When he returned, his father, the renowned writer Frederich Busch, and then his mother, unexpectedly died in quick succession. Not surprisingly, the struggle to come to grips with mortality lies at the heart of Dust to Dust. He talked quietly about the temporary nature of our existence, and his path to coming to terms with death, and that “all artists hope that they create something which endures beyond them. I’m a small moment in the greater cycle of the earth. There is something about me which still hopes that we are something more than ourselves, that we persevere past death after our brief time on earth.”
He was always interested in acting and in between his two tours of duty, he auditioned for Homicide: Life on the Streets which was being filmed in Baltimore, not far from where he was living. “I always wanted to be an actor; I saw Star Wars in ’79 when I was ten. The fact that you could make up an entire world and have someone buy into it was a revelation to me. I like the fact that an actor gets to be an entirely different person — if you go deep.” The passage he read gave us a hint at the full-tilt way he throws himself into his work. It chronicled one day of filming Homicide and was both funny and dark.
As is Busch. His easy smile and gentle manner seem to belie the very serious and focused life that is revealed when you read his book or listen to him talk. He has lived a reflective life, on purpose, and with singular vision. No stranger to danger, even as a child he defied his parents and wandered into rushing waters to build dams and observe nature – constantly testing himself. He’s not blind to risks he has taken. Busch said, “The book is full of bad decisions executed with great enthusiasm, which I continue to do.”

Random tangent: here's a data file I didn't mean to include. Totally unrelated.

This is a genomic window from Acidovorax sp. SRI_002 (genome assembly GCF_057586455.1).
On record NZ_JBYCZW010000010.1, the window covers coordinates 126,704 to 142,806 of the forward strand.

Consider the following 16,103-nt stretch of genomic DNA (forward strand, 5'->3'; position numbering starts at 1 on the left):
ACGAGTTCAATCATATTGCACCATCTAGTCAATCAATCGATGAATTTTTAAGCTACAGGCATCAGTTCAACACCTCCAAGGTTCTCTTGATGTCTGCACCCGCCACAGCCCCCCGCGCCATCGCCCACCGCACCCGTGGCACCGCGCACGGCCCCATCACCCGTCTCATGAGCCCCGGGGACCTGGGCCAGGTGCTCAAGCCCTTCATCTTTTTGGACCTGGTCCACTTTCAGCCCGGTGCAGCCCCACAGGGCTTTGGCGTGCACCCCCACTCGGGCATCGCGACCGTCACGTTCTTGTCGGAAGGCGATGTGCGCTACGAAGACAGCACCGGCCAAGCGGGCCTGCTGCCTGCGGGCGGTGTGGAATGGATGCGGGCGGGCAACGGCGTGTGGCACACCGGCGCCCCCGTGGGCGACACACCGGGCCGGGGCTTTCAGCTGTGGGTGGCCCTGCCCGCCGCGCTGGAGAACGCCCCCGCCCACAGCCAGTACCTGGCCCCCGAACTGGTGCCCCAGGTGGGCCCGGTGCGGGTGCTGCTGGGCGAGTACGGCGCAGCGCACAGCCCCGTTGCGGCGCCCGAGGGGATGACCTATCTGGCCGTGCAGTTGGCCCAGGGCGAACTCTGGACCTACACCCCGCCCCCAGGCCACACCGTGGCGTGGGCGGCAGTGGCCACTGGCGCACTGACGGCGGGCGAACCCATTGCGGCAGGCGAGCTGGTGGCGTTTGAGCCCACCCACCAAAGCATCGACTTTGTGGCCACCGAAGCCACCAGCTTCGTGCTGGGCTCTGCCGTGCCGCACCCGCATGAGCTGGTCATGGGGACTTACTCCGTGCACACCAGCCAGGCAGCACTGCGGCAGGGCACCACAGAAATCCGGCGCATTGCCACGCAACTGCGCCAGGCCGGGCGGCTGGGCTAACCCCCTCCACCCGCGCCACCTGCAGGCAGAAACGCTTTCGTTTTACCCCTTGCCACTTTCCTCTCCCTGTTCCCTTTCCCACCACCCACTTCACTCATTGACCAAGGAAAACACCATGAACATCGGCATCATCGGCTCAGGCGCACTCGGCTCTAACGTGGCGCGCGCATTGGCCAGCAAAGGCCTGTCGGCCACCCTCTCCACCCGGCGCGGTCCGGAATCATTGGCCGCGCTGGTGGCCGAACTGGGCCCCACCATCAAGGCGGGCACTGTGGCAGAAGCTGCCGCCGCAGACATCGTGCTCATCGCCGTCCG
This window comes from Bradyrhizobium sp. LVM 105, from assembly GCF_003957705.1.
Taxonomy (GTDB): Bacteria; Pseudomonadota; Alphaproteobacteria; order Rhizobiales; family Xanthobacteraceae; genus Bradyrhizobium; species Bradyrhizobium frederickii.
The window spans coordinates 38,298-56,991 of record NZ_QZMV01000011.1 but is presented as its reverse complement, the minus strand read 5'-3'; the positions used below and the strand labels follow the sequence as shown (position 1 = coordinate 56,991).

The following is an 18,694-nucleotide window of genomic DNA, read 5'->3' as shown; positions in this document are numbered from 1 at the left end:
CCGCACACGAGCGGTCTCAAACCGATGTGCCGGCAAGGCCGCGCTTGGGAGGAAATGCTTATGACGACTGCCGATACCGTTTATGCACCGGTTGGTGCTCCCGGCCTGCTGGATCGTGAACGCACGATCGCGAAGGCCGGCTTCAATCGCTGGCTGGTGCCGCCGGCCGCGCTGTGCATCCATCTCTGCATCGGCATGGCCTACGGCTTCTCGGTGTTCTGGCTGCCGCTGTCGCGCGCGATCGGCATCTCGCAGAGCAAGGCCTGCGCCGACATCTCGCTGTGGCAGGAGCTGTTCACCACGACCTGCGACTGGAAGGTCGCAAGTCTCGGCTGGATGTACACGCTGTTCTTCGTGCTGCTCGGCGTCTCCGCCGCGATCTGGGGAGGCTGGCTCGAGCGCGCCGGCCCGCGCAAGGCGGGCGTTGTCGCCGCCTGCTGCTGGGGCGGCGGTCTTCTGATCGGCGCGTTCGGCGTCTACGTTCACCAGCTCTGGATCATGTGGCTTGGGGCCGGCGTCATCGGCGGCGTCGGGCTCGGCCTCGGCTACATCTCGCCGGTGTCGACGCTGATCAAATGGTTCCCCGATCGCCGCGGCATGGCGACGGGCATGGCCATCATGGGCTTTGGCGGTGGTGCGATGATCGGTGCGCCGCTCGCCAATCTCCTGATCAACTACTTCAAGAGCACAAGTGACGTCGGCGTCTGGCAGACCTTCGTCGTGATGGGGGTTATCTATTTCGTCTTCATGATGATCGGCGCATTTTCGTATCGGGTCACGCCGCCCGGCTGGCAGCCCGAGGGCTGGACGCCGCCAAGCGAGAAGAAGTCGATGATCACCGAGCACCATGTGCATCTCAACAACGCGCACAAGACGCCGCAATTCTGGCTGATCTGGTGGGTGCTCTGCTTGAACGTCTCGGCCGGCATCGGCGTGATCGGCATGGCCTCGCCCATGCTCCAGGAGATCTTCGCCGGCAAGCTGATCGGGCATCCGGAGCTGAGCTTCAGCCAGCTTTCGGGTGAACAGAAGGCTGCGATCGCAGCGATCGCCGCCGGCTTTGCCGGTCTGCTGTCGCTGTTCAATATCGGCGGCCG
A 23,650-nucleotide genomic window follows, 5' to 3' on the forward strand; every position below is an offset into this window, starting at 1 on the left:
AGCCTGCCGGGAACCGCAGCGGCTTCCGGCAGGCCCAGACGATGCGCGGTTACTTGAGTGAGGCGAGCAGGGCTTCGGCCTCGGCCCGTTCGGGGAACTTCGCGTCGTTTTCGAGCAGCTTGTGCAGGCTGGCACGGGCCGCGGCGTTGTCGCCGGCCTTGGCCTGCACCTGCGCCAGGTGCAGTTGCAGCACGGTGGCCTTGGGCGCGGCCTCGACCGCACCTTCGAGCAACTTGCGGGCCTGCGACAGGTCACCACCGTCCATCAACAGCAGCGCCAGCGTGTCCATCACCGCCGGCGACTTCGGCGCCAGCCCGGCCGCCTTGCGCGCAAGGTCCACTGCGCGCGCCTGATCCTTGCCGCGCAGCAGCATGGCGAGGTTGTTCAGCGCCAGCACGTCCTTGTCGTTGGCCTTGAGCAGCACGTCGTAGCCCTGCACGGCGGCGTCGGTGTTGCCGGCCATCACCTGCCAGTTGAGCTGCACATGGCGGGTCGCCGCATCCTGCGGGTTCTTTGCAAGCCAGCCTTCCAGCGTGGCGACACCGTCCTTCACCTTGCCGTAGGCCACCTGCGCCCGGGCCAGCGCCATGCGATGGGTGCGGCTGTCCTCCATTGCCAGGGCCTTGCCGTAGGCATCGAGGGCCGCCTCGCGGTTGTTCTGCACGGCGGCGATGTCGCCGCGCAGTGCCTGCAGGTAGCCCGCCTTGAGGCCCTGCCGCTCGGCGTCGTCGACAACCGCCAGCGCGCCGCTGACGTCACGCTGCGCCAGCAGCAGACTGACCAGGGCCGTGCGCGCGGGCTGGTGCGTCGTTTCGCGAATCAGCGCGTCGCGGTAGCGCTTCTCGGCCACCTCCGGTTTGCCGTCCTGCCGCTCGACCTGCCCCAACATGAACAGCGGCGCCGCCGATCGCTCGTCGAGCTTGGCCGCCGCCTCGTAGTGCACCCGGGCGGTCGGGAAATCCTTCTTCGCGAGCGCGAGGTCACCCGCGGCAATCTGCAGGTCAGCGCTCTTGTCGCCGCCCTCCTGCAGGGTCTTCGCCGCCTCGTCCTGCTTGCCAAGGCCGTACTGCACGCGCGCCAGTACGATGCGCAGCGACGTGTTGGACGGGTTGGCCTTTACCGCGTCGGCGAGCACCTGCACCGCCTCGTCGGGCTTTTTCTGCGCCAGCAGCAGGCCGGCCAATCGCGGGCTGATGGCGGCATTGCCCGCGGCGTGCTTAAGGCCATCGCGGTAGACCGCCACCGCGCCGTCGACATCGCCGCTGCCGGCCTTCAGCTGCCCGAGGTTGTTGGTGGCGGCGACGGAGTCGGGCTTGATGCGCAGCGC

Dust to Dust is not a whimpering account of a difficult life – he had a good childhood and an accomplished adulthood — and there is very little dialogue to reveal what his interaction with those around him entailed. Nor is this a war novel, although the war figures dramatically in his life. There is no sentimental backwash or nostalgia, but there is an emotional tug. It is more a journal of the spaces he has passed through. As I moved through the story, it became sort of a Castaneda-like philosophical rendering of the meaning of life and death. When one grasps its totality, Dust to Dust feels weighted with the gravity one experiences when realizing the truth that lies at the heart of these matters. In fact, I was swept away by this truth telling: about his childhood, about his war experience, about the nature of life as he has lived it.
Oh, and I just found out that Busch will tour until the spring of 2013 and, eventually, fly to Alaska and Hawaii, making it a full 50-state tour. Please be sure to catch a reading at an indie bookstore near you. You won’t be sorry.